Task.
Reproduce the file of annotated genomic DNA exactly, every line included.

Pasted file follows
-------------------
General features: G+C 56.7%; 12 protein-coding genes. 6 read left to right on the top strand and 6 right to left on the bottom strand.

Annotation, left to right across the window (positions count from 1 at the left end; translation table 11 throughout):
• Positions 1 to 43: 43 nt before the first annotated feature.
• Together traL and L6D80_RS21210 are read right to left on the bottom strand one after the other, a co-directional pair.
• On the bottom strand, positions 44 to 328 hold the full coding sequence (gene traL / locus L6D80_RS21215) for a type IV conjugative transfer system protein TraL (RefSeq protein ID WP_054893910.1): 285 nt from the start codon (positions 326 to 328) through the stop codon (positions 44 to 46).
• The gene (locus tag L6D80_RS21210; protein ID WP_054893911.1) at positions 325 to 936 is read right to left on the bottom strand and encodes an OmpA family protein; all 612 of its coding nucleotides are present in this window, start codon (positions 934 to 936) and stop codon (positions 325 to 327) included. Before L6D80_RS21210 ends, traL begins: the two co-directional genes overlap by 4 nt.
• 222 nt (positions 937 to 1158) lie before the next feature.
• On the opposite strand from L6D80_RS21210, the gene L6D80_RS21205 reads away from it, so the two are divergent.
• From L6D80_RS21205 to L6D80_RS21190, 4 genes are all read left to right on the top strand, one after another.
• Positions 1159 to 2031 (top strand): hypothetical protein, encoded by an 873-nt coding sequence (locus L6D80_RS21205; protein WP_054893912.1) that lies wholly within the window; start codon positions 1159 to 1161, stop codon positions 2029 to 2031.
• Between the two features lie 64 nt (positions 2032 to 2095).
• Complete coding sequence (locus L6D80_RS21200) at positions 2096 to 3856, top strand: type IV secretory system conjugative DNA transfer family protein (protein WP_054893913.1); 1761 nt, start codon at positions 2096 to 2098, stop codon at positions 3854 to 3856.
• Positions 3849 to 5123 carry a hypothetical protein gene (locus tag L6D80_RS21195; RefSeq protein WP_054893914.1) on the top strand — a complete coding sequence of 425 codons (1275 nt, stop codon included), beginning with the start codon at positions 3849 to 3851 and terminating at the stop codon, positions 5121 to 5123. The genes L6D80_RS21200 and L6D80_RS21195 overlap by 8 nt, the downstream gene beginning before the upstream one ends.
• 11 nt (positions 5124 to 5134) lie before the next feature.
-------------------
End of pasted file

General features: G+C 56.7%; 12 protein-coding genes. 6 read left to right on the top strand and 6 right to left on the bottom strand.

Annotation, left to right across the window (positions count from 1 at the left end; translation table 11 throughout):
• Positions 1 to 43: 43 nt before the first annotated feature.
• Together traL and L6D80_RS21210 are read right to left on the bottom strand one after the other, a co-directional pair.
• On the bottom strand, positions 44 to 328 hold the full coding sequence (gene traL / locus L6D80_RS21215) for a type IV conjugative transfer system protein TraL (RefSeq protein ID WP_054893910.1): 285 nt from the start codon (positions 326 to 328) through the stop codon (positions 44 to 46).
• The gene (locus tag L6D80_RS21210; protein ID WP_054893911.1) at positions 325 to 936 is read right to left on the bottom strand and encodes an OmpA family protein; all 612 of its coding nucleotides are present in this window, start codon (positions 934 to 936) and stop codon (positions 325 to 327) included. Before L6D80_RS21210 ends, traL begins: the two co-directional genes overlap by 4 nt.
• 222 nt (positions 937 to 1158) lie before the next feature.
• On the opposite strand from L6D80_RS21210, the gene L6D80_RS21205 reads away from it, so the two are divergent.
• From L6D80_RS21205 to L6D80_RS21190, 4 genes are all read left to right on the top strand, one after another.
• Positions 1159 to 2031 (top strand): hypothetical protein, encoded by an 873-nt coding sequence (locus L6D80_RS21205; protein WP_054893912.1) that lies wholly within the window; start codon positions 1159 to 1161, stop codon positions 2029 to 2031.
• Between the two features lie 64 nt (positions 2032 to 2095).
• Complete coding sequence (locus L6D80_RS21200) at positions 2096 to 3856, top strand: type IV secretory system conjugative DNA transfer family protein (protein WP_054893913.1); 1761 nt, start codon at positions 2096 to 2098, stop codon at positions 3854 to 3856.
• Positions 3849 to 5123 carry a hypothetical protein gene (locus tag L6D80_RS21195; RefSeq protein WP_054893914.1) on the top strand — a complete coding sequence of 425 codons (1275 nt, stop codon included), beginning with the start codon at positions 3849 to 3851 and terminating at the stop codon, positions 5121 to 5123. The genes L6D80_RS21200 and L6D80_RS21195 overlap by 8 nt, the downstream gene beginning before the upstream one ends.
• 11 nt (positions 5124 to 5134) lie before the next feature.